What if moving online was the pandemic’s silver lining? Professor François Larocque and students enrolled in his CML 4519 Les droits linguistiques au Canada [Language Rights in Canada] course examined this idea when they tested the planctus application across Canada. For a few years now, Professor Larocque and an association of Francophone common law students, known as the Regroupement étudiant de common law en français (RÉCLEF), have been running “D-Marche linguistique” as part of this course. In 2020 and 2021, they expanded it across Canada.
But what is “D-Marche linguistique”?
In 2010, former law professor Mark Power created “Marche linguistique”, an activity during which students enrolled in the Les droits linguistiques au Canada course scoured the campus in search of violations of the University’s bilingualism policy and ended the day by filling out the relevant complaint forms and submitting them to the authorities in charge of handling these infractions. In 2019, Professor Larocque took over teaching the course and wanted to expand the “Marche linguistique” through the use of his planctus application.
So what is the planctus app?
Planctus is a mobile app that helps users write up language rights complaints and transmit them to the appropriate Canadian authority, such as the Office of the Commissioner of Official Languages or the French Language Services Branch of the City of Ottawa, to name a few. Planctus is also an educational tool that describes Canada’s language rights in an accessible, plain language format.
Defending Language Rights Coast to Coast
The students enrolled in the course in 2020 and 2021 tested the application. Some 20 of Professor Larocque's Francophone students, all living in minority language settings, visited federal government offices in their respective cities. Their mission: to see whether bilingualism laws and regulations were being followed, document any infractions on their smart phones, and send this information to the appropriate authorities using planctus. The feedback from these testers was revealing:
“Using planctus was awesome! Not only was the app easy to use, but also it unscrambles the whole process of lodging the complaint. You just need to click “I want to lodge a complaint” and the app guides you to the office or commissioner responsible for handling the complaint.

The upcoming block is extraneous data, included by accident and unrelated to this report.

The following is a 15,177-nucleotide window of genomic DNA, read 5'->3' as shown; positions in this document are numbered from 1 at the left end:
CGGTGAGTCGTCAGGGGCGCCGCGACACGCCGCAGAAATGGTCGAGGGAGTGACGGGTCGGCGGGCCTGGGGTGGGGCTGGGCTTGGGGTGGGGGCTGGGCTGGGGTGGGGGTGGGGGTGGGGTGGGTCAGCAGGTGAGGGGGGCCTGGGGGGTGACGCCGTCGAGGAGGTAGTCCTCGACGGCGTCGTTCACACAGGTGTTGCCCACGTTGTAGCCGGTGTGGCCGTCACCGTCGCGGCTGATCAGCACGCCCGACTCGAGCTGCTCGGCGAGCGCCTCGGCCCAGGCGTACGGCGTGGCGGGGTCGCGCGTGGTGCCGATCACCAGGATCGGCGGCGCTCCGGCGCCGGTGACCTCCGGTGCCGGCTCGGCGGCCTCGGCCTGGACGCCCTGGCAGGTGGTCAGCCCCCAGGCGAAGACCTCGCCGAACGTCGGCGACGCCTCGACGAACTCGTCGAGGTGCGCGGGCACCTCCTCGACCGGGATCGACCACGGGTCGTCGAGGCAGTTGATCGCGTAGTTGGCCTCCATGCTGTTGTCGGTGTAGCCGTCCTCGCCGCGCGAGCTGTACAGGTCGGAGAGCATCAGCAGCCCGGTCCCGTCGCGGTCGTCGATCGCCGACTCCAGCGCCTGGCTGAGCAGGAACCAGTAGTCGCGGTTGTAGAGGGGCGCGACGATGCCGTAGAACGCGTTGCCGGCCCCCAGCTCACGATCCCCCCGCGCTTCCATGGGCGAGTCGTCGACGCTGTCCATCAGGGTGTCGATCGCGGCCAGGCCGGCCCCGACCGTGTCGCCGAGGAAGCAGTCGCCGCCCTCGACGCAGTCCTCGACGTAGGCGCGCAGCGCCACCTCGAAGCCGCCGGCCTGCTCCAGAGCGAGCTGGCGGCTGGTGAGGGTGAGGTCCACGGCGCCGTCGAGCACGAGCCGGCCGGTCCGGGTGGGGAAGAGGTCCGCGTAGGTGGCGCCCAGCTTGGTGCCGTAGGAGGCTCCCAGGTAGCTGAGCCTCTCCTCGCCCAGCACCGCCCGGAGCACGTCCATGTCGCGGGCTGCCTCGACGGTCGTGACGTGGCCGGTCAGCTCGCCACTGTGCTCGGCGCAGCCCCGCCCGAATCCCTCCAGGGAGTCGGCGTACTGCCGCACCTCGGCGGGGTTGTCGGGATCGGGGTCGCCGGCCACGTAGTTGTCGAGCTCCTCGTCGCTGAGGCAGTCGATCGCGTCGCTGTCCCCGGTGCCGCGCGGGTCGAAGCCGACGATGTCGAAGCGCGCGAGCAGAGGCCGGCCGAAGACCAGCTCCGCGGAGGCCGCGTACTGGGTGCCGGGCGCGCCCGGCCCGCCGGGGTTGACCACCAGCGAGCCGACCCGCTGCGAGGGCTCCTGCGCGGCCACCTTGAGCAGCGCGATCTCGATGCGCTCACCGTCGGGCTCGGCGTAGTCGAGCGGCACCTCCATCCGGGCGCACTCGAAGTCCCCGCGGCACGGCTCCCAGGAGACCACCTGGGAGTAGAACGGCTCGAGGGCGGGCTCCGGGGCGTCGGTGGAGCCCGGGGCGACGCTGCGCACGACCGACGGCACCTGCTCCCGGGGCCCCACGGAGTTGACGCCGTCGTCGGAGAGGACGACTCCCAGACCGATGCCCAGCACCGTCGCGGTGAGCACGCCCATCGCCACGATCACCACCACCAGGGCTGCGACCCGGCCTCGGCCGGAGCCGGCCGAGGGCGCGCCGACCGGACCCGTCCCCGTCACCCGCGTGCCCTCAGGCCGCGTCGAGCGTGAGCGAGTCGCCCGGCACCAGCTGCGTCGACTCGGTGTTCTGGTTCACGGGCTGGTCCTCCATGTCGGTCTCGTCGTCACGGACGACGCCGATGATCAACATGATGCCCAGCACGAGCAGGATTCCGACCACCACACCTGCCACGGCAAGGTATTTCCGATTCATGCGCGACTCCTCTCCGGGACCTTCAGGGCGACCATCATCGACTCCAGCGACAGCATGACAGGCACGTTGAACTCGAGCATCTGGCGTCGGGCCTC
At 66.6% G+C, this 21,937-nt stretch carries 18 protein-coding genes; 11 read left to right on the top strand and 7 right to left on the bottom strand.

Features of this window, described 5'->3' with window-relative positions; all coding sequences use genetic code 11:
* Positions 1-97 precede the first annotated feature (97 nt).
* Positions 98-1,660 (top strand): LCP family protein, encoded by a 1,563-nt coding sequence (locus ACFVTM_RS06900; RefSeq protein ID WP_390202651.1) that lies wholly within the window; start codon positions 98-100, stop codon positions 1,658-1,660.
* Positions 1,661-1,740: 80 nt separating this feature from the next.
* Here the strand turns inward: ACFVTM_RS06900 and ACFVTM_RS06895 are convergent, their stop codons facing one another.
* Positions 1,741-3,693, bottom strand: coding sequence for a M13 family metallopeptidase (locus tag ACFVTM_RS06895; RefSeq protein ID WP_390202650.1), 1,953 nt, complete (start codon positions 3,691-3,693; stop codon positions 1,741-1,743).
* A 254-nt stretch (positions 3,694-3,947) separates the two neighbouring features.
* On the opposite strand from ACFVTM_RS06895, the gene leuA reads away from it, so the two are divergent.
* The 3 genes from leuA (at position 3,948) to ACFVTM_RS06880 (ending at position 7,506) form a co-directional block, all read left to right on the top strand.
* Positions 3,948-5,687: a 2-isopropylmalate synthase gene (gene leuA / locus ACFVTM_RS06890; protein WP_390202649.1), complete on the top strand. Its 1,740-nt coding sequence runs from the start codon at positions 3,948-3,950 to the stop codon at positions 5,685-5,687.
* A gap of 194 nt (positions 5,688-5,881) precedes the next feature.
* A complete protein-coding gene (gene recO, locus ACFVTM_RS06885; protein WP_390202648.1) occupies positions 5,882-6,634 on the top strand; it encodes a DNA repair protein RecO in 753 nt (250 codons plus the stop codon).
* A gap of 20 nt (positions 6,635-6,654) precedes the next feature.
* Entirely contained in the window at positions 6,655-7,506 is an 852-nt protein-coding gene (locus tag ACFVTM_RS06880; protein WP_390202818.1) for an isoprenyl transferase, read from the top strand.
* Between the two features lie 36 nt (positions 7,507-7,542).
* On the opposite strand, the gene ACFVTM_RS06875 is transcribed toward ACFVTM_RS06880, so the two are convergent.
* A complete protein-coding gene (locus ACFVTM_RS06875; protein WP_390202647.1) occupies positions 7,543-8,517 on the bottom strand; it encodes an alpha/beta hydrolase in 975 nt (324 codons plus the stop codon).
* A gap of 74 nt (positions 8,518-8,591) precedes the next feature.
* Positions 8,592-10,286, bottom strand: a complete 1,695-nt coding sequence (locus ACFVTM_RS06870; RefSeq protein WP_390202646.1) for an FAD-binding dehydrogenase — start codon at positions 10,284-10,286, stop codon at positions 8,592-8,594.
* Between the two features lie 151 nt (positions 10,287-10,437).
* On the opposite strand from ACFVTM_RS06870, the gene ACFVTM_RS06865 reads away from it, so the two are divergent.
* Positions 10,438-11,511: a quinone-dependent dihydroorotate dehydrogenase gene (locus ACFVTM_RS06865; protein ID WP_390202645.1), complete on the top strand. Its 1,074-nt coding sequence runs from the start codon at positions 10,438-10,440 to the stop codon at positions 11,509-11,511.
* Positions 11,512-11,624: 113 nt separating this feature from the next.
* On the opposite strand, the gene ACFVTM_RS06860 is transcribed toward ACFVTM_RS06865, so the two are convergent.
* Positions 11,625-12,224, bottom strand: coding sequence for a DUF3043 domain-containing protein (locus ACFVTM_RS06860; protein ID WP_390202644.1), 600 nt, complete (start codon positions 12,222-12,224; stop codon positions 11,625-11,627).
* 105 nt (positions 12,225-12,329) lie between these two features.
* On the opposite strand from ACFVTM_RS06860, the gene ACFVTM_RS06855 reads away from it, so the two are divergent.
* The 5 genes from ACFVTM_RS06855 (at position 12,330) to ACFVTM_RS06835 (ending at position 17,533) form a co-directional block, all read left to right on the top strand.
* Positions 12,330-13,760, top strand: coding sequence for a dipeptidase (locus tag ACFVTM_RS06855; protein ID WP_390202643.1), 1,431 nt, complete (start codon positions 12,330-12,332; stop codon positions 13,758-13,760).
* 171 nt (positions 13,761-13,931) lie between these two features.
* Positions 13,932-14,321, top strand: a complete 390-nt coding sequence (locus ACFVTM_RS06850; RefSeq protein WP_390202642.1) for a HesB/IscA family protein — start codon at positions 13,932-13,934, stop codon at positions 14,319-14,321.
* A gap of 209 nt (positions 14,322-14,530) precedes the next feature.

“D-Marche linguistique was very different this year, given that it was held online. In 2019, when I was a first-year student, I had participated in the event on campus at uOttawa, but the online version really gave us a chance to expand the scope of the activity. That’s the best thing about online: there are no limits. It meant that many of my fellow students were able to lodge complaints about language rights violations taking place at the other end of the country, from the comfort of their living rooms.”
― Danielle M.S. Bélanger-Corbin, a Francophone resident of Ottawa, Ontario
“An app that automatically lodges a legal complaint in one of several regions is powerful […] These kinds of tools can improve access to justice for those in need of it.”
― Nick Kasting, a Francophone native of Revelstoke, British Columbia
The next step
In partnership with the Fédération de la jeunesse canadienne-française (FJCF), a federation representing Canadian Francophone youth, the Research Chair in Canadian Francophonie on Language Rights and Issues is planning to deploy the planctus app in a cross-Canada version of the D-Marche linguistique in 2022. For one month, Francophone high school students from across the country will report violations of Canadian language rights and participate in various educational activities and fun contests to celebrate the Francophonie.
The planctus app has already earned Professor Larocque the University of Ottawa’s Award of Excellence in Knowledge Mobilization in 2021.
Did you know?
In Latin, the word planctus means a beating sound, or the sound of something beating. During medieval times, planctus was also a mournful musical and literary style through which to express grief or complaints. It stems from the Latin verb plangere, which is also the origin of the word (com)plaint.